Cooperative fluctuations of PTP1B by an elastic network model analysis

AC Serdaroglu, AN Ozer


Motivations. Protein tyrosine phosphorylation is essential in controlling many vital activities of the cell such as growth, differentiation, metabolism and immune response. Abnormal tyrosine phosphorylation leads to various human diseases including cancers, diabetes, rheumatoid arthritis and hypertension. PTP1B, which is a major negative regulator of insulin signaling, is one of the important forms of tyrosine specific phosphatases that hydrolyze phosphotyrosine containing proteins. As the loss of PTP1B activity leads to enhanced insulin sensitivity and resistance to weight gain, inhibiting PTP1B activity represents a novel approach for the treatment of diabetes and obesity. In this regard, understanding the molecular recognition mechanism in binding processes of PTP1B may provide guidelines for the development of potent PTP1B inhibitors.

Methods. Here, the structural dynamics of both substrate- and inhibitor-bound PTP1B are studied comparatively using the Anisotropic Network Model (ANM) which performs harmonic vibrational analysis around the equilibrium states and predicts the directionalities of the collective motions as well as their magnitudes.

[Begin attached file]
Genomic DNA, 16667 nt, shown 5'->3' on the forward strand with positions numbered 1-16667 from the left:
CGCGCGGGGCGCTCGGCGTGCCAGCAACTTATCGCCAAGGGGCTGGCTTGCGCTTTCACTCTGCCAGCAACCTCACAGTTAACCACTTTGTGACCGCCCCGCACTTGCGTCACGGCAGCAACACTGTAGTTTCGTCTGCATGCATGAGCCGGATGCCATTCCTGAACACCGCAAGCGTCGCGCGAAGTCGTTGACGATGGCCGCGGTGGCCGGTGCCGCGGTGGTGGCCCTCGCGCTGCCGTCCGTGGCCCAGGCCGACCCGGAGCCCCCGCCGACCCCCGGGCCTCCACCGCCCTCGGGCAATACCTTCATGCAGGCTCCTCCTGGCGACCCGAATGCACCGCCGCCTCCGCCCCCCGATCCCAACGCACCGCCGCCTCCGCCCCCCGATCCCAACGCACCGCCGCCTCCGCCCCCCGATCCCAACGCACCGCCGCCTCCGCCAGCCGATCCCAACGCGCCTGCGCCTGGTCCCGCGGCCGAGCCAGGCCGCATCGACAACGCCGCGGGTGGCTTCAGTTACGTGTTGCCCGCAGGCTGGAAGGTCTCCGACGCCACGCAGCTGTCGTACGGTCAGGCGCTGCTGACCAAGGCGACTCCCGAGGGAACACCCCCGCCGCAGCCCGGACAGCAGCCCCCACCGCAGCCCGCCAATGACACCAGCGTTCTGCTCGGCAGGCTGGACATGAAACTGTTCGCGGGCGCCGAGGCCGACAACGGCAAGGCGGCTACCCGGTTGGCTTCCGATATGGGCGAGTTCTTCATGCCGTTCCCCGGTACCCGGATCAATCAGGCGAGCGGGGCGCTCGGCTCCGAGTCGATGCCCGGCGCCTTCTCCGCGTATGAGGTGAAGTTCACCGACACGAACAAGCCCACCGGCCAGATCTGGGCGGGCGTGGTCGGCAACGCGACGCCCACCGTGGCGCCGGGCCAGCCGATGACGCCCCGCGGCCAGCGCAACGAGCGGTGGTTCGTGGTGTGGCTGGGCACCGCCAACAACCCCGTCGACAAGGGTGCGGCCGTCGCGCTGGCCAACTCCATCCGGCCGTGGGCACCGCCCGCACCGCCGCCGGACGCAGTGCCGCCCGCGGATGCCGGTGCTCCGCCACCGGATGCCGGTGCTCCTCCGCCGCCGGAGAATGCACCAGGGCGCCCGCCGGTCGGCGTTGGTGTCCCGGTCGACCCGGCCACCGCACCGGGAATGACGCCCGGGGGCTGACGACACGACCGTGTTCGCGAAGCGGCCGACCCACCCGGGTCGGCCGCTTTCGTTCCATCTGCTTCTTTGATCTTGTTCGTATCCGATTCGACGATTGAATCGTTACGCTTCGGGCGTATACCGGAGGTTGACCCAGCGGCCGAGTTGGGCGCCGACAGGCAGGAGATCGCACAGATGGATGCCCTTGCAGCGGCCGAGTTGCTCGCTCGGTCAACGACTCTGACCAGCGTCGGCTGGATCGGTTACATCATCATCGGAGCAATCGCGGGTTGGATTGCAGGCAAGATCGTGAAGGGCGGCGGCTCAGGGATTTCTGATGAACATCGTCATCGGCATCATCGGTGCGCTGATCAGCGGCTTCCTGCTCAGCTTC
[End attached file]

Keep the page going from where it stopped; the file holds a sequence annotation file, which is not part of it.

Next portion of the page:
Results. The mean-square fluctuations in the most cooperative ANM modes are similar in different PTP1B complex structures and the minimum fluctuating residues correspond to the dynamically correlated hinge regions. Further, the variation in the orientation of the fluctuations is caused mainly by the residues lying along the rotational axes that are responsible for the functional motions. Overall, the elaborated analysis of the structural fluctuations of PTP1B in interaction with its ligands helps to gain insight into the dynamics of the phosphatase in relation to its function.

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